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Why the DCC Alliance needs to love Synaptic

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Software

Debian users have always boasted that their Advanced Package Tool (APT) was the best and fastest way there has ever been to install and delete software. They were right, except for two details: First, many computer users are scared of the command line -- and APT is a command line utility. Second, even for users not afraid of the command line, setting download repositories and other parameters was not easy unless you spent enough of your time administering computers to remember all the text commands it took to make APT do what you wanted. Then came Synaptic, which promised to make Debian software installs GUI-friendly. Not long after that came a version of Synaptic that didn't crash every time I tried to use it. And finally, in late 2004, Synaptic became so lovable that I would no longer want to have a desktop computer without it.

We can go on and on about how the GUI (Graphical User Interface) administration tools are only for lame users, but the reality is that most people use their computers as office machines, Internet terminals, and entertainment devices, and have no more interest in learning their inner workings than most car owners have in learning how to balance tires.

As long as it took command line skills to administer Debian, it was not a good distro choice for most computer users. If they wanted to have Debian's benefits they were better off using commercial Debian derivatives such as Xandros or Linspire, which worked to hide Debian's complexities behind a friendly face. Otherwise, they were probably better off sticking with SUSE, Mandrake (now Mandriva), and other RPM-based distros that made administration as easy as they could for the technically unhip.

Full Story.

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Leftovers: Gaming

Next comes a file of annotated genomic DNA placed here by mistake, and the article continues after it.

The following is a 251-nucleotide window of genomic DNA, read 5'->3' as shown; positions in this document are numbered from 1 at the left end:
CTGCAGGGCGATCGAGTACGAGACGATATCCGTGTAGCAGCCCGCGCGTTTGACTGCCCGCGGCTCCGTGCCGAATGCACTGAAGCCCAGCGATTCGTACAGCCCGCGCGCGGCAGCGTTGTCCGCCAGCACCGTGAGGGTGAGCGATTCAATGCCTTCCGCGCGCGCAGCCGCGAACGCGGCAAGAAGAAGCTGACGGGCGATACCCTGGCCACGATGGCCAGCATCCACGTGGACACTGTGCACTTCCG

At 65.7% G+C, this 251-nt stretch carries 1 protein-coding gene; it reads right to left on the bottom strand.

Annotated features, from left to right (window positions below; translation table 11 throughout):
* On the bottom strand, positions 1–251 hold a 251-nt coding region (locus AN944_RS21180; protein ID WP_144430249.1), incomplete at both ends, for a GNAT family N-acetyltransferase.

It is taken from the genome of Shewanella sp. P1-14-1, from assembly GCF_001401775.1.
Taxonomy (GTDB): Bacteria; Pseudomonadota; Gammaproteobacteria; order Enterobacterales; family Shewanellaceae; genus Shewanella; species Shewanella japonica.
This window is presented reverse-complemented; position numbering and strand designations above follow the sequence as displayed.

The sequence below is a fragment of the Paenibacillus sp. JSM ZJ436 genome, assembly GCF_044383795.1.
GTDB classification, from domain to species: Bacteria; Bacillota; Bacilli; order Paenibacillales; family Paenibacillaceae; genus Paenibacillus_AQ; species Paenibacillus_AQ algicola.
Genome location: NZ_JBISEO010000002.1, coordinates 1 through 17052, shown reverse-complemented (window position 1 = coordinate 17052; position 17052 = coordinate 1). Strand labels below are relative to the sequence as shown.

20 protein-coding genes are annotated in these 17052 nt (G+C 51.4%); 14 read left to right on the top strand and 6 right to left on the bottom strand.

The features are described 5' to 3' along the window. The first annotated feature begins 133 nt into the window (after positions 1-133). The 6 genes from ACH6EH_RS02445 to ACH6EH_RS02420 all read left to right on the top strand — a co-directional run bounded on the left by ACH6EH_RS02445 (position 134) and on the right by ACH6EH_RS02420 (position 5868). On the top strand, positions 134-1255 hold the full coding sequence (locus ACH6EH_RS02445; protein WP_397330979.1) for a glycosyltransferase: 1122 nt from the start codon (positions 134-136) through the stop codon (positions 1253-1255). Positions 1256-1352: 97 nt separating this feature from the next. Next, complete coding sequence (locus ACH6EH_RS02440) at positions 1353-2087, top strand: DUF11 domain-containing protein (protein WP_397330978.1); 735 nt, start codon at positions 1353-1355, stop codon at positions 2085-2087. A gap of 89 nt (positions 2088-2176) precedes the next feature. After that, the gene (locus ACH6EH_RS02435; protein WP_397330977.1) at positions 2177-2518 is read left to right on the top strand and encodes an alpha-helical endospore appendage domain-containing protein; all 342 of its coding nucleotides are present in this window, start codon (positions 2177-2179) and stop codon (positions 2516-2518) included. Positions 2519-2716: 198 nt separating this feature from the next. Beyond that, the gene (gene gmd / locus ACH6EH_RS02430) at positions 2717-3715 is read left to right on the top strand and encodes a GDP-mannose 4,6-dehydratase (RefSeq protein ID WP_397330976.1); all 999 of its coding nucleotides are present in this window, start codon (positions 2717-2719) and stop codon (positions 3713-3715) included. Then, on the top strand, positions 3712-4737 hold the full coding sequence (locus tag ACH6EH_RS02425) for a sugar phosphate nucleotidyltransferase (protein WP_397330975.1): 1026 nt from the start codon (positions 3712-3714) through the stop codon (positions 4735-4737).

KDE and Akademy

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Red Hat and Fedora

Red Hat:
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    Open source users flock to Red Hat for enterprise support, but not all subscribers like the way the company handles IT issues. The company recently launched an updated support service. User experience is important to Red Hat Inc., and it dedicated its day-three keynote at the Red Hat Summit last month to its support.
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  • Red Hat Receives Average Recommendation of “Buy” from Analysts (NYSE:RHT)
    Several research firms have weighed in on RHT. Northland Securities reissued a “buy” rating and set a $92.00 target price (up from $85.00) on shares of Red Hat in a report on Thursday, June 25th. Northland Capital Partners upped their price objective on Red Hat from $85.00 to $92.00 in a report on Thursday, June 25th. Cantor Fitzgerald reiterated a “buy” rating on shares of Red Hat in a research report on Friday, June 26th. Deutsche Bank restated a “hold” rating and set a $75.00 price objective (up from $70.00) on shares of Red Hat in a research report on Thursday, July 2nd. Finally, JPMorgan Chase & Co. reaffirmed an “overweight” rating and issued a $85.00 target price (up previously from $82.00) on shares of Red Hat in a report on Thursday, July 2nd.
Fedora:
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    Few days back I wrote about a locally built Fedora 22 image which has systemd-networkd handling the network configuration. You can test that image locally on your system, or on an Openstack Cloud. In case you want to test the same on AWS, we now have two AMI(s) for the same, one in the us-west-1, and the other in ap-southeast-1. Details about the AMI(s) are below:

Leftovers: Debian

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